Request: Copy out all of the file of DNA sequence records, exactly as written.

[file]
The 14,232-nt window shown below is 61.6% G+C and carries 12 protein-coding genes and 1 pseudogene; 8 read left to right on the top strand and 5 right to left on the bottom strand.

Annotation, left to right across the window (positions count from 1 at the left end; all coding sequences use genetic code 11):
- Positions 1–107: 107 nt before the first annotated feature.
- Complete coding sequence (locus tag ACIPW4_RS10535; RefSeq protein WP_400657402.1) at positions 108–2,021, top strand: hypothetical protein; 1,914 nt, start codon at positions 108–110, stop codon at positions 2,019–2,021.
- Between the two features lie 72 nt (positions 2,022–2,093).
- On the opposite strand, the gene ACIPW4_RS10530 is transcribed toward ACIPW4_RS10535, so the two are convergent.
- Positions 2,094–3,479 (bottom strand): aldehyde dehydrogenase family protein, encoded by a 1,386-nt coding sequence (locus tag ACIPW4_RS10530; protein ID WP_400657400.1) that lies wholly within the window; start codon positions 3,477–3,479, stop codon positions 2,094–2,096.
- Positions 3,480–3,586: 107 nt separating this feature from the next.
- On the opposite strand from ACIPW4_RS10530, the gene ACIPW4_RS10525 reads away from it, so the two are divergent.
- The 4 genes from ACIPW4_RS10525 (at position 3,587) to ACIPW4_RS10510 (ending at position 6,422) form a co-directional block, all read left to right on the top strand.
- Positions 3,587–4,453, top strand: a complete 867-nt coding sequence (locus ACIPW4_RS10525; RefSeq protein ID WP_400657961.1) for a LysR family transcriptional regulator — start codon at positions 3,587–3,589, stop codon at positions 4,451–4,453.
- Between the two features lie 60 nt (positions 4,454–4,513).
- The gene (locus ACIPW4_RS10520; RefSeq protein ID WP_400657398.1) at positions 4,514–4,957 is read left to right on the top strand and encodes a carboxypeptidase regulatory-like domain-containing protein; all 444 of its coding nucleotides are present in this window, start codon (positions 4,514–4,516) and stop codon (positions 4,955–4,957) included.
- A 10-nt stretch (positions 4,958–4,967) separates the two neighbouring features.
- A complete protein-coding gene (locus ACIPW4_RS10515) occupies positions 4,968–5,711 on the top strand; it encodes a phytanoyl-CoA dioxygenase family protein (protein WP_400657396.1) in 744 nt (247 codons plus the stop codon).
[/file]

The 14,232-nt window shown below is 61.6% G+C and carries 12 protein-coding genes and 1 pseudogene; 8 read left to right on the top strand and 5 right to left on the bottom strand.

Annotation, left to right across the window (positions count from 1 at the left end; all coding sequences use genetic code 11):
- Positions 1–107: 107 nt before the first annotated feature.
- Complete coding sequence (locus tag ACIPW4_RS10535; RefSeq protein WP_400657402.1) at positions 108–2,021, top strand: hypothetical protein; 1,914 nt, start codon at positions 108–110, stop codon at positions 2,019–2,021.
- Between the two features lie 72 nt (positions 2,022–2,093).
- On the opposite strand, the gene ACIPW4_RS10530 is transcribed toward ACIPW4_RS10535, so the two are convergent.
- Positions 2,094–3,479 (bottom strand): aldehyde dehydrogenase family protein, encoded by a 1,386-nt coding sequence (locus tag ACIPW4_RS10530; protein ID WP_400657400.1) that lies wholly within the window; start codon positions 3,477–3,479, stop codon positions 2,094–2,096.
- Positions 3,480–3,586: 107 nt separating this feature from the next.
- On the opposite strand from ACIPW4_RS10530, the gene ACIPW4_RS10525 reads away from it, so the two are divergent.
- The 4 genes from ACIPW4_RS10525 (at position 3,587) to ACIPW4_RS10510 (ending at position 6,422) form a co-directional block, all read left to right on the top strand.
- Positions 3,587–4,453, top strand: a complete 867-nt coding sequence (locus ACIPW4_RS10525; RefSeq protein ID WP_400657961.1) for a LysR family transcriptional regulator — start codon at positions 3,587–3,589, stop codon at positions 4,451–4,453.
- Between the two features lie 60 nt (positions 4,454–4,513).
- The gene (locus ACIPW4_RS10520; RefSeq protein ID WP_400657398.1) at positions 4,514–4,957 is read left to right on the top strand and encodes a carboxypeptidase regulatory-like domain-containing protein; all 444 of its coding nucleotides are present in this window, start codon (positions 4,514–4,516) and stop codon (positions 4,955–4,957) included.
- A 10-nt stretch (positions 4,958–4,967) separates the two neighbouring features.
- A complete protein-coding gene (locus ACIPW4_RS10515) occupies positions 4,968–5,711 on the top strand; it encodes a phytanoyl-CoA dioxygenase family protein (protein WP_400657396.1) in 744 nt (247 codons plus the stop codon).